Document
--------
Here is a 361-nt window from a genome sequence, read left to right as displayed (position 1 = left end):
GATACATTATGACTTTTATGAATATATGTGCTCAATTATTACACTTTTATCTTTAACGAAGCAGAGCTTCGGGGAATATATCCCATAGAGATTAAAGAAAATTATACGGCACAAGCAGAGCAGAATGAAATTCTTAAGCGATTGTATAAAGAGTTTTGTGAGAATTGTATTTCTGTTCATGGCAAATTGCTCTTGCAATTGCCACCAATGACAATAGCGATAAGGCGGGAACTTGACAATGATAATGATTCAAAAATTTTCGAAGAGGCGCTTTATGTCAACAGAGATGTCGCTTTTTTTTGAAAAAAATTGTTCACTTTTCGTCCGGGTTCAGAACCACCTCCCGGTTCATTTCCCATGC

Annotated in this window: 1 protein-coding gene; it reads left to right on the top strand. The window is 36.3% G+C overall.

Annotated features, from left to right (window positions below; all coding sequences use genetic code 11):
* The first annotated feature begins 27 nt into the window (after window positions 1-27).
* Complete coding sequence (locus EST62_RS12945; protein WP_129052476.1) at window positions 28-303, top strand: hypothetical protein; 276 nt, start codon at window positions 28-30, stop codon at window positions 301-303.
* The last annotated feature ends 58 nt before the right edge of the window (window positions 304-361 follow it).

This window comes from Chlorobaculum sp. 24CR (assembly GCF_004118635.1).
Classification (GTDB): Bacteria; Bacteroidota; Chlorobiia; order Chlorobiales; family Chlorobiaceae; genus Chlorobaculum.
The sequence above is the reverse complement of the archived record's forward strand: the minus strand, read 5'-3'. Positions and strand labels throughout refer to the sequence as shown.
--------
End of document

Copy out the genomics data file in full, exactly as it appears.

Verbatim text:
Here is a 361-nt window from a genome sequence, read left to right as displayed (position 1 = left end):
GATACATTATGACTTTTATGAATATATGTGCTCAATTATTACACTTTTATCTTTAACGAAGCAGAGCTTCGGGGAATATATCCCATAGAGATTAAAGAAAATTATACGGCACAAGCAGAGCAGAATGAAATTCTTAAGCGATTGTATAAAGAGTTTTGTGAGAATTGTATTTCTGTTCATGGCAAATTGCTCTTGCAATTGCCACCAATGACAATAGCGATAAGGCGGGAACTTGACAATGATAATGATTCAAAAATTTTCGAAGAGGCGCTTTATGTCAACAGAGATGTCGCTTTTTTTTGAAAAAAATTGTTCACTTTTCGTCCGGGTTCAGAACCACCTCCCGGTTCATTTCCCATGC

Annotated in this window: 1 protein-coding gene; it reads left to right on the top strand. The window is 36.3% G+C overall.

Annotated features, from left to right (window positions below; all coding sequences use genetic code 11):
* The first annotated feature begins 27 nt into the window (after window positions 1-27).
* Complete coding sequence (locus EST62_RS12945; protein WP_129052476.1) at window positions 28-303, top strand: hypothetical protein; 276 nt, start codon at window positions 28-30, stop codon at window positions 301-303.
* The last annotated feature ends 58 nt before the right edge of the window (window positions 304-361 follow it).

This window comes from Chlorobaculum sp. 24CR (assembly GCF_004118635.1).
Classification (GTDB): Bacteria; Bacteroidota; Chlorobiia; order Chlorobiales; family Chlorobiaceae; genus Chlorobaculum.
The sequence above is the reverse complement of the archived record's forward strand: the minus strand, read 5'-3'. Positions and strand labels throughout refer to the sequence as shown.